I'm fully aware there are a huge amount of people, namely women (no offense), who subscribe the theory that cardio and ab exercises will yield maximum results for their physique. They're under the impression, for whatever reason, 90 minutes of cardio and crunches every day will have them looking amazing. Let's just nip this one in the bud right now. They're completely wrong. If all you're doing at your gym is cardio and abs, I would highly suggest canceling your membership now because honestly, you're going to eventually wind up doing yourself more harm than good.
There are at least a few cliched quotes that come to mind when thinking about cardio. "Work smarter, not harder," is one of them. The other is, "less is more." Let me explain.
Work smarter, not harder.
The first thing you must do when determining how fast your heart should be beating during cardio is to figure out your maximum heart rate (MHR). There's a lot of ways to calculate this number, but the easiest one to determine a baseline is this:
- 220- your age = MHR Example: 220- 31= 189
Most people's goal with doing cardio is fat burn. Other people's goals are more conditioning related for sporting events. Whatever you goal is, there is an ideal heart rate you should be living in to achieve that goal.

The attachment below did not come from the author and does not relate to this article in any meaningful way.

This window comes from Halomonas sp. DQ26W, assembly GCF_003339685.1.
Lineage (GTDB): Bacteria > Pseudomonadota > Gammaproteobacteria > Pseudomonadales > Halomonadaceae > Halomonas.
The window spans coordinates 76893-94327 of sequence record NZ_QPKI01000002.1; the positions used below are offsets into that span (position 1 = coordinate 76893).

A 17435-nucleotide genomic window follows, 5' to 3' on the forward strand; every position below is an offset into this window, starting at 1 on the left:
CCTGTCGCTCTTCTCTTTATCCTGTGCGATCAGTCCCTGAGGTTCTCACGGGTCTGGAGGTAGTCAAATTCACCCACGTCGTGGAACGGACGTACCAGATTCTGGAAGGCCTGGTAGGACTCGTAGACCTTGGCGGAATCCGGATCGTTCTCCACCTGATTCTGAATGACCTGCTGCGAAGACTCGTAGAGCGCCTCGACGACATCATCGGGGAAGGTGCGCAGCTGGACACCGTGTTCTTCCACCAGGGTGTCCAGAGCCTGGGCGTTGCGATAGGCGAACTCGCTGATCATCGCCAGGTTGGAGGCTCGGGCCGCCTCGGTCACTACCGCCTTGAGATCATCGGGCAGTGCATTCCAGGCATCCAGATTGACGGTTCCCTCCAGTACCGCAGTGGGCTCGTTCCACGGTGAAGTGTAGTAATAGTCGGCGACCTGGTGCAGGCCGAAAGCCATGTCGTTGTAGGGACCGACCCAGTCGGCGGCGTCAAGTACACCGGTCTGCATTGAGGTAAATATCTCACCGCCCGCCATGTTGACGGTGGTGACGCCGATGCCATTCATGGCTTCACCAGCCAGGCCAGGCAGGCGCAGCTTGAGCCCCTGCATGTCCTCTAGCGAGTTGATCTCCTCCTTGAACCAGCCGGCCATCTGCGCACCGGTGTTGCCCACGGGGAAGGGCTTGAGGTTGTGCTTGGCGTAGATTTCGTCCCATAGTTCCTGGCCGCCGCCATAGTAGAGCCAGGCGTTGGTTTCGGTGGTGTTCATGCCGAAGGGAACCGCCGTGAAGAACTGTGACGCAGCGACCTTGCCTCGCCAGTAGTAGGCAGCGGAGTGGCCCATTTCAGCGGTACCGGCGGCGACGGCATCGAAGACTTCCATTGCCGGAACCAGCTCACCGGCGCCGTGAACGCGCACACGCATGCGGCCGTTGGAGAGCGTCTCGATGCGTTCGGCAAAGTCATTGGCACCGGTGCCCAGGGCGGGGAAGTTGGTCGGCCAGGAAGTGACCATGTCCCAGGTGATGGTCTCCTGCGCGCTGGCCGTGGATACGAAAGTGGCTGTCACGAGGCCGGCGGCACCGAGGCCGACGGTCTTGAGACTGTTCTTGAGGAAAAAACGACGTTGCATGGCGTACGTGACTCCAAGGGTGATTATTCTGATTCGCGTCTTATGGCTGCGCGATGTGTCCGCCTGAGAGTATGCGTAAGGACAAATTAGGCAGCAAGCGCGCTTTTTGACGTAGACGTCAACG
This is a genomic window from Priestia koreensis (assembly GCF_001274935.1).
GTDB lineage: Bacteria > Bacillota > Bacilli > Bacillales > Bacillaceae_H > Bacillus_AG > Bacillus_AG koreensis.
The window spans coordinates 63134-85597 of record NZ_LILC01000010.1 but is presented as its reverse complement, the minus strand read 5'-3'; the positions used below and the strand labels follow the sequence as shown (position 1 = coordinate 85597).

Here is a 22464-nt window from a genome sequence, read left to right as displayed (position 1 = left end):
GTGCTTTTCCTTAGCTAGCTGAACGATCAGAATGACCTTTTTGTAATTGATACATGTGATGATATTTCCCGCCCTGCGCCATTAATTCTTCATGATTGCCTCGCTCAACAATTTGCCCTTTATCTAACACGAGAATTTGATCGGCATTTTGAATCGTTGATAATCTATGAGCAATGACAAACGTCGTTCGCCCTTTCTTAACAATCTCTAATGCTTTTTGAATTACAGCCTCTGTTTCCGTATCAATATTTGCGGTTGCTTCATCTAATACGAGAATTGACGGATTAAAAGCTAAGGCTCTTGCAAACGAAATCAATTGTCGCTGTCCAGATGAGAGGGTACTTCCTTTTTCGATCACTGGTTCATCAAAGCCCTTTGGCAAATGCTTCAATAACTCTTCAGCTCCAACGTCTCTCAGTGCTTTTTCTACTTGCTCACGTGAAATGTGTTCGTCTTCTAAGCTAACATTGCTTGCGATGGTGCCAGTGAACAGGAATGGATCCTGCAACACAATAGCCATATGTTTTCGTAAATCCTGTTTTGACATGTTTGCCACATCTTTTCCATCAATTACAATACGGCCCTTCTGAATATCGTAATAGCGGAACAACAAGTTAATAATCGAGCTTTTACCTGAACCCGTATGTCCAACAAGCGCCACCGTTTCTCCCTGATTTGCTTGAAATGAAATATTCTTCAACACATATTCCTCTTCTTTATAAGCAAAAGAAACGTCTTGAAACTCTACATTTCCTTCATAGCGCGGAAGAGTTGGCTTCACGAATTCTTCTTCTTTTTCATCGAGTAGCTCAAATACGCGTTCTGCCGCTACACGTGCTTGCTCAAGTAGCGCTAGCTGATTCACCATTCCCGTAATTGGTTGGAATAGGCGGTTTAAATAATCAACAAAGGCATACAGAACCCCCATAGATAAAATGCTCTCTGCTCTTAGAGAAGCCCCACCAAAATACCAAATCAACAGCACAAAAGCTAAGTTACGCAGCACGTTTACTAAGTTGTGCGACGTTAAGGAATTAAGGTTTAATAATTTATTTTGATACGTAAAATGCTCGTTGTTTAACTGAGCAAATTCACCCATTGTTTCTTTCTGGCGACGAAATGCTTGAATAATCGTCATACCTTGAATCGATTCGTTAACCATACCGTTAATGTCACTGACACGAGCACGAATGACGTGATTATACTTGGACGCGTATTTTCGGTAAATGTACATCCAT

- 55% MHR is the "fat burning zone." This is generally recognized as the best place to be if fat loss is your desired goal. So, using that calculation above, 55% of my MHR would be around 104 beats per minute. This is a fairly low heart rate, and for that reason, this type of cardio has almost zero effect on the heart and lungs. Additionally, in order to achieve any substantial benefit from this type of cardio, you have to do it for longer periods of time. 30 minutes to an hour is a good baseline, but too much of it can weaken your muscle and sometimes cause muscle loss. When you hear the term "steady state cardio," this is the type of cardio that is generally being talked about.
- When you hear the term "cardio," however, the actual definition of this means you're training somewhere in the 75-80% MHR range. Once again using the calculation above, that would put me at around 142-151 beat pers per minute. This type of cardio conditions the heart and lungs, and is a good way to better strengthen your VO2 capacity. That's just a fancy term for how well your heart and lungs use oxygen. The body's primary fuel for this type of cardio is the glycogen stores in your liver and muscles, which means you had better be properly fueled before doing it. As I explained yesterday, once the glycogen stores run out, your body starts looking to use free amino acids in your blood stream and if there are none, it will cannibalize your muscle. Yet another reason to make sure you include plenty of protein in your diet.